• What Do People with Diabetes Need to Know About Oral Health Care?

    Diabetes affects all parts of the body, including the mouth. If you have diabetes, it is important to let your dentist know. He or she may recommend that you have more frequent cleanings so you can avoid some of the complications that can occur with diabetes. If you have diabetes, here is what you need to know about how it can affect your oral health.

     

    People with diabetes are more prone to gum disease.

    When you have diabetes, you are more vulnerable to infections. This is true even if your blood sugar levels are well regulated. However, if your blood sugar levels are uncontrolled, your risk of infections is even greater. Because your mouth is filled with bacteria, infections are prone to starting there, and if you have diabetes, this bacteria can build up and cause gum disease faster than in people without diabetes. High blood sugar levels feed this infection, causing gum disease to progress and become severe faster.

     

    Gum disease can make it more difficult to control your diabetes.

    If you have diabetes, then you know how infections can impact your blood sugar levels. It’s difficult to keep your levels under control when you have an infection in the body, since the inflammation causes blood sugar levels to rise. When you have gum disease, it causes blood sugar levels to increase, and in turn, these high levels exacerbate your gum disease, creating a cycle that is difficult to break.

     

    You may need more frequent teeth cleanings.

    People with diabetes often need to see the dentist every three months instead of every six months. This allows your dentist to spot gum disease in early stages, so that it can be treated and reversed before it becomes severe and leads to complications like tooth loss.

     

    At your appointment at University Associates in Dentistry, be sure to tell your dentist about diabetes or any other chronic health problem you have. You can make a dentist appointment in Chicago by calling (312) 704-5511.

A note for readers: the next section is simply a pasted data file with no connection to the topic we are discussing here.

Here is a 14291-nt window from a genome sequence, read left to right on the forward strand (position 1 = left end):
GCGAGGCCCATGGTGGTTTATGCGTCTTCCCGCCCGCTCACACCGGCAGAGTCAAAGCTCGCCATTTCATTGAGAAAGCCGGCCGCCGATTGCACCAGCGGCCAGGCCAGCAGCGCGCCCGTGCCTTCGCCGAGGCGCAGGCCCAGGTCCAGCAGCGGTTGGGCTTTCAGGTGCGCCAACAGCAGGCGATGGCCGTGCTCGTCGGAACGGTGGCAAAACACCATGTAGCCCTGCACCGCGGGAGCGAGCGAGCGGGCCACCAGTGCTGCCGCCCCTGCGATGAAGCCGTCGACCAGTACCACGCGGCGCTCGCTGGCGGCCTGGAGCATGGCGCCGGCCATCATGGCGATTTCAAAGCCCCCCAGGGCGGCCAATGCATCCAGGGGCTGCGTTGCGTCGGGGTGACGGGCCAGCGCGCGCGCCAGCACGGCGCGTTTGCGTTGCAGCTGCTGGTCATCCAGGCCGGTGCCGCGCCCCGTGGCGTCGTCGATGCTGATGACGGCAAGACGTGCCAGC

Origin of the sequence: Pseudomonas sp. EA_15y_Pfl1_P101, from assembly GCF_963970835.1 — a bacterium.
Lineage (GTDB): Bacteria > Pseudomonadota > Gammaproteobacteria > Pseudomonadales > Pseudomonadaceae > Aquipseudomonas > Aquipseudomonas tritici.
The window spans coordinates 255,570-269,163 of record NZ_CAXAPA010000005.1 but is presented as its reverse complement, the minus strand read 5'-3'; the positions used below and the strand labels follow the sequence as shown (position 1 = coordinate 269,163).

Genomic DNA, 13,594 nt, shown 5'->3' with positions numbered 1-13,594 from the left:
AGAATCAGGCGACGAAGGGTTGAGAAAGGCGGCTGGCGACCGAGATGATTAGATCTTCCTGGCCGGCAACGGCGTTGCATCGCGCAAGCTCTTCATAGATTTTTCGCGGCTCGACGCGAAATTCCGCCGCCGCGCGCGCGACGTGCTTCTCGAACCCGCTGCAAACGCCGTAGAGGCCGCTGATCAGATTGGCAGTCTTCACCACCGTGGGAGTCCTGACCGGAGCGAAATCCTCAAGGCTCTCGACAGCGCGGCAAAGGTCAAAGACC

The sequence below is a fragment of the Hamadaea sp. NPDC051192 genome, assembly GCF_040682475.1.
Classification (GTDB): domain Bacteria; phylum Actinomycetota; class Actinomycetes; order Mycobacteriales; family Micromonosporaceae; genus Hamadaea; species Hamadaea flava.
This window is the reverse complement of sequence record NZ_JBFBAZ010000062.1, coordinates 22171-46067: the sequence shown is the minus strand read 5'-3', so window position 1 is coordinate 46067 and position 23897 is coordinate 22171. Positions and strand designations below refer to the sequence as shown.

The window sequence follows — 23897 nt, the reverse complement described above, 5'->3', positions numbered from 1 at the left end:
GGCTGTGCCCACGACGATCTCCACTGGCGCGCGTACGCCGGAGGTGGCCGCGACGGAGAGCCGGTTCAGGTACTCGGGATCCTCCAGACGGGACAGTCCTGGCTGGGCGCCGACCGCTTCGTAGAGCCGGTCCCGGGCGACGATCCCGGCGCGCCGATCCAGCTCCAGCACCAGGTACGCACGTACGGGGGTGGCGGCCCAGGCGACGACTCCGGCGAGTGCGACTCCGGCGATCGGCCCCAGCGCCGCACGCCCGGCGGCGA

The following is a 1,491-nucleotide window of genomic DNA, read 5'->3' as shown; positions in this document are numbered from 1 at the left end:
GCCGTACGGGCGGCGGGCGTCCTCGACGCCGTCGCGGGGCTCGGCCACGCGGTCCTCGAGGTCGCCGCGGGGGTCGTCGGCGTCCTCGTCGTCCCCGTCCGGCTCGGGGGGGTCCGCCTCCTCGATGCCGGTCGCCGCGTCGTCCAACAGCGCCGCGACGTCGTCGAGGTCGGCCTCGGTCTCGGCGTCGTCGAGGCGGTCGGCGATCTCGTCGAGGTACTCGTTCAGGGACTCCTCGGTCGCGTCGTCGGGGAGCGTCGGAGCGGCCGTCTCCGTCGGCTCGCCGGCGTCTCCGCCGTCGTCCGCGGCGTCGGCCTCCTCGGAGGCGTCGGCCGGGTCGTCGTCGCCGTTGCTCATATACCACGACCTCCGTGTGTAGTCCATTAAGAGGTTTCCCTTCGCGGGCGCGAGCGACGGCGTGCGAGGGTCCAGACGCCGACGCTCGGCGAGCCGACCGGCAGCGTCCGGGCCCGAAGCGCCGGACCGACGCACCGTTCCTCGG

• When Did Flossing Become a Standard Practice?

    Oral hygiene and health care. Smiling women use dental floss white healthy teeth.

    When you see your dentist for preventive care, there is a good chance that he or she will spend part of your appointment talking to you about your flossing habits. Dentists recommend that people floss at least once per day in order to remove food and bacteria from the areas in between teeth that are hard to reach by brushing alone. If you don’t floss, this material can turn into plaque and then tartar, increasing your chances of tooth decay and gum disease. Flossing is an ingrained part of modern oral health care, but when did people first start to floss? Here’s a brief look at this progression of floss from new invention to standard practice.

     

    Pre-Floss Flossing

    For as long as people have been eating, they’ve been getting food stuck in their teeth. As such, the need for floss is timeless. Anthropologists who study ancient civilizations believe that flossing was a part of most societies—if not specifically for oral health purposes, then at least for practical purposes of removing food from between the teeth. Pointed sticks and strings of animal hair or fabric are thought to have been used as prehistoric dental floss implements.

     

    Levi Spear Parmly

    A New Orleans-based dentist, Levi Spear Parmly, gets the credit for introducing the modern idea of flossing. Around 1815, he suggested that patients use silk thread to clean between their teeth, and shops in the area started selling thread to fulfill this roll. In 1898, Johnson & Johnson took this idea national when they introduced dental floss made of silk thread that was commonly used in stitches to the national market.

     

    Flossing Today

    Over the years, floss has transitioned from silk to nylon and now can be found in a variety of different materials, including Gore-Tex. You can also find many different styles of floss, including soft floss, waxed and unwaxed floss, and specialty floss for use with braces.